Are you working longer and longer hours? Feeling somewhat depressed and burnt out?
According to a recent poll, New Zealanders are working much more than they did pre-Covid and risk suffering from burnout.
A week ago, TVNZ interviewed four Kiwis from all walks of life who had experienced severe burnout. Business leader Theresa Gattung, former chief executive of Telecom New Zealand, was one of them.
Absolute IT, a specialist recruitment company, described it as, "Kiwis have a world-famous work ethic; there's a reason why our ex-pats in London are so employable! However, the hard-working, dig deep approach, with all its positives, can spill over into over-working."
Add to that record debt levels, the cost of healthcare, slow wage growth and little work-life balance, and you have a recipe for emotional exhaustion.
Yes, burnout is often linked to your work, but it can also affect your financial decisions outside of work. For example, you may start to:
Choose convenience over your budget. If you're already exhausted, you may pay more for services like grocery delivery or takeaway meals to make your life easier. While the occasional use isn't a cause for concern, these convenient solutions for more mundane tasks can quickly add up.
Make large purchases to relieve stress. If you're longing for an escape from your reality, you might find yourself signing up for lavish vacations or paying for expensive products to help alleviate stress. But these are only temporary solutions that won't solve your underlying problems.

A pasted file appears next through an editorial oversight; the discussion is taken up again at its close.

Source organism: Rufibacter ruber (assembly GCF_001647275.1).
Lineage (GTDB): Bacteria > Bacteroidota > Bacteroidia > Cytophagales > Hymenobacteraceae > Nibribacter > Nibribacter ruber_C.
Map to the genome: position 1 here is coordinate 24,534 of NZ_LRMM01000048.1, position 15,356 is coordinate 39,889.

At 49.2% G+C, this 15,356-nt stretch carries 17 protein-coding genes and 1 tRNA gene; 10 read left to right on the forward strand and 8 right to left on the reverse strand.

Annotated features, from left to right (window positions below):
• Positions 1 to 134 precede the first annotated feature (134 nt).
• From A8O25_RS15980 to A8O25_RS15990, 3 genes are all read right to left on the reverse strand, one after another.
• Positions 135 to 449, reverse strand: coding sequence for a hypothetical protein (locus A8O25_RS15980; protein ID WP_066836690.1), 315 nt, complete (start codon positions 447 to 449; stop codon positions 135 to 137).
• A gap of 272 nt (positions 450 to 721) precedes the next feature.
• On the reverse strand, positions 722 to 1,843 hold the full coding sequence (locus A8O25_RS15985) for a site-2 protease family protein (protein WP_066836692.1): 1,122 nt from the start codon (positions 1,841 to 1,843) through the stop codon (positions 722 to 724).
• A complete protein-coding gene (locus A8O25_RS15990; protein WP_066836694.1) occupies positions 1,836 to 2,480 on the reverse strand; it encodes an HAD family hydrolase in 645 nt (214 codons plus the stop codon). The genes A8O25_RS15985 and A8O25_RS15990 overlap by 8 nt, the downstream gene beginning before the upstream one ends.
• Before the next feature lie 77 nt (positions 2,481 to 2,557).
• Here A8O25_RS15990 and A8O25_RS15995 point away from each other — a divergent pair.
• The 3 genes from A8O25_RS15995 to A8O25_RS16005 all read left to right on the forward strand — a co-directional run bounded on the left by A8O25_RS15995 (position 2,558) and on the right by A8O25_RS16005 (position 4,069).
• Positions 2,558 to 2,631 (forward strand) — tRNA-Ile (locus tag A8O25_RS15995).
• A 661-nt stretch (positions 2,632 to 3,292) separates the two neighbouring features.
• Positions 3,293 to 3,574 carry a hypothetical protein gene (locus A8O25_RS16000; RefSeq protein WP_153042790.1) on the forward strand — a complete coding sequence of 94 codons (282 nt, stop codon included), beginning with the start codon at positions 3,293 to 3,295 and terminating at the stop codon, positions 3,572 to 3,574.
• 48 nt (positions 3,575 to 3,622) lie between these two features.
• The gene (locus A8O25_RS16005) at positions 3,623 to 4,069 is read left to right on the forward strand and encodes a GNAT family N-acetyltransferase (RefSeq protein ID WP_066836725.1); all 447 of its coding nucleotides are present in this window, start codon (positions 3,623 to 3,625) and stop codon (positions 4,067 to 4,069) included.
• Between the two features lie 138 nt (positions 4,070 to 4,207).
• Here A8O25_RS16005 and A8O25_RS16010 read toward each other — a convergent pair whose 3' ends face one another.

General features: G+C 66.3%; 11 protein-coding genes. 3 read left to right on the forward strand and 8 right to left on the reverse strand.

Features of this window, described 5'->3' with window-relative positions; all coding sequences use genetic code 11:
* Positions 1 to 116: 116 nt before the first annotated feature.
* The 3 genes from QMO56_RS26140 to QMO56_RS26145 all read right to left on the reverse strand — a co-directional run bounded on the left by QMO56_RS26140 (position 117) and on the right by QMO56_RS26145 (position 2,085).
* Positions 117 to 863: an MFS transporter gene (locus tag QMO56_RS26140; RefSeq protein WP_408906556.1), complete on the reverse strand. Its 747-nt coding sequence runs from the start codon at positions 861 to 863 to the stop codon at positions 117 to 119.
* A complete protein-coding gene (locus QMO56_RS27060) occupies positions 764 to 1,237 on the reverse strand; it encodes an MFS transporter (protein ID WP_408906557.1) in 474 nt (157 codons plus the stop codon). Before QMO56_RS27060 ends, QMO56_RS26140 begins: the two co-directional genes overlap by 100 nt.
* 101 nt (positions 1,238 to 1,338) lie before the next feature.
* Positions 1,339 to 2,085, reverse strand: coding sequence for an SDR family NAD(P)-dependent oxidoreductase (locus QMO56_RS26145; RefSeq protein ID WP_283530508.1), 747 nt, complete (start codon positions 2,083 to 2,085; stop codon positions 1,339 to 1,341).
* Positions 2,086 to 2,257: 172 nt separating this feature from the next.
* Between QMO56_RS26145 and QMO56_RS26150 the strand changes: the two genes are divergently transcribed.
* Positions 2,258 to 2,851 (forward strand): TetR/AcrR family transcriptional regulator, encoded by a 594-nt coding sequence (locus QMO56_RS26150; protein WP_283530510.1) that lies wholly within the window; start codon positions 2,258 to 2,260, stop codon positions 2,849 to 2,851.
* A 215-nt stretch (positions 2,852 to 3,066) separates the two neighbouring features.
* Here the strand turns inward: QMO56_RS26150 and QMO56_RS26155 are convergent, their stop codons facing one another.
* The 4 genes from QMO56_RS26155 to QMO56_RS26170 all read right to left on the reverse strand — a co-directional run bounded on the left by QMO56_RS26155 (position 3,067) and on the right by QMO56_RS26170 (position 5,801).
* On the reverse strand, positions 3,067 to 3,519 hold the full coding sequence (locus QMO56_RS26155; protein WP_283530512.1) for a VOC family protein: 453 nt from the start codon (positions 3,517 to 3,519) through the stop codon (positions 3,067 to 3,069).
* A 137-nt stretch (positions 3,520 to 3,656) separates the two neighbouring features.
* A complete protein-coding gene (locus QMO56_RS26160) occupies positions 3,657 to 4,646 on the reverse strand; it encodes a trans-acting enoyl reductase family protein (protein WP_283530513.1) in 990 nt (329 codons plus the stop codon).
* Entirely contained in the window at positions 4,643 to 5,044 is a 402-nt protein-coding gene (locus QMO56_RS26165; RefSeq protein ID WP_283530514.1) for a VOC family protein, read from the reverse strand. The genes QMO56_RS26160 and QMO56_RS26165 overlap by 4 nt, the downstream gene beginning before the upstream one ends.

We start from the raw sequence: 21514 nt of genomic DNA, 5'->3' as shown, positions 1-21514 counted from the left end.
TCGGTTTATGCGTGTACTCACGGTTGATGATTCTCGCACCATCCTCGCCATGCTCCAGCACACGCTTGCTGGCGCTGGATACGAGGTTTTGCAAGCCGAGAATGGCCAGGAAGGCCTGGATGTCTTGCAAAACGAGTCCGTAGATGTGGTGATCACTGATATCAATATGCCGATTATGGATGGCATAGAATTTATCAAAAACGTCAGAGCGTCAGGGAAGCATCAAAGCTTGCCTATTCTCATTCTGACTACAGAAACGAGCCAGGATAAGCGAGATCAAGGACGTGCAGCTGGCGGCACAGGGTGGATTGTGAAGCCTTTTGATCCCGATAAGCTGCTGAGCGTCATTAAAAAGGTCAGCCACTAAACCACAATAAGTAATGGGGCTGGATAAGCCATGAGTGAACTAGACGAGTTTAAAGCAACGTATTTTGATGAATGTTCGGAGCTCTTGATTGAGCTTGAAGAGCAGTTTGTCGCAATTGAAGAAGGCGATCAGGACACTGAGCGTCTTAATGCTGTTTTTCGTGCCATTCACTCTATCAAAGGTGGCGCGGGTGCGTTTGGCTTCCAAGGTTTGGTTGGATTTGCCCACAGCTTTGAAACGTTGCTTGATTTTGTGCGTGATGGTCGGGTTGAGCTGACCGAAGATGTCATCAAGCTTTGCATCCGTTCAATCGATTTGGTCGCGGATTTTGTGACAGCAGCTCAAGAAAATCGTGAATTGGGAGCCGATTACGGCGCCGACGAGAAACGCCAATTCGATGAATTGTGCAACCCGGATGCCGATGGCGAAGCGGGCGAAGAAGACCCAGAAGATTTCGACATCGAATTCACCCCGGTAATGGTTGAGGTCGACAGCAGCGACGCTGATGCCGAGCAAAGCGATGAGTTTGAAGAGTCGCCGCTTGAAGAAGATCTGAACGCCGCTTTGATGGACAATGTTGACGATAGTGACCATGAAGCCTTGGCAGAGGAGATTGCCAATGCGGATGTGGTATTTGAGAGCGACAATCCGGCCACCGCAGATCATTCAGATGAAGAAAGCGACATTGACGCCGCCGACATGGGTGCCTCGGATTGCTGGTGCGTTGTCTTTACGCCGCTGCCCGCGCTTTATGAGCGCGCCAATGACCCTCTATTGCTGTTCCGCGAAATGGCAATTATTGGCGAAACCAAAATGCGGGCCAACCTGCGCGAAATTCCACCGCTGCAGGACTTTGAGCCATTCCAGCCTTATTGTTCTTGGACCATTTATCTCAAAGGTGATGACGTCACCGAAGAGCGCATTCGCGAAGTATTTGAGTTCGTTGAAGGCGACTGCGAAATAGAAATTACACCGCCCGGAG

Splurge on yourself as a type of reward. "Treat yourself" isn't just a hashtag; it can be a coping mechanism. There's a difference between saving for a goal that celebrates your accomplishments and tricking your mind into thinking you "deserve" to indulge at the moment.
Use shopping as a form of retail therapy. Many people turn to shopping as a coping mechanism when things aren't going their way. And online shopping has now made this habit exponentially worse since you can get instant gratification without even leaving your bed.
While the above things may give you immediate satisfaction, they can also cause you to quickly drain your bank account or even rack up long-term debt. Understanding how burnout harms financial decision-making can help you or a loved one break through it and achieve your goals.
Take a look at your long term financial goals
Whenever you experience burnout in your personal life, it's a good reminder to check if you drifted away from your long-term financial goals. If you are not doing activities that contribute to those long-term goals, you might eventually get tired of them, and if you keep doing them, you get burnt out.
You don't pick your long term financial goals out of thin air; you decide on goals that align with your values and beliefs.
So, if you're not doing things that match up with those long term goals, you probably aren't doing things that match who you are. There might be something important missing from the puzzle.
The line between financial and mental wellbeing is not hard to draw, with anxiety levels typically easing when people sort their money situations.
Record debt levels, healthcare cost, slow wage growth and little work-life balance are a recipe for emotional exhaustion.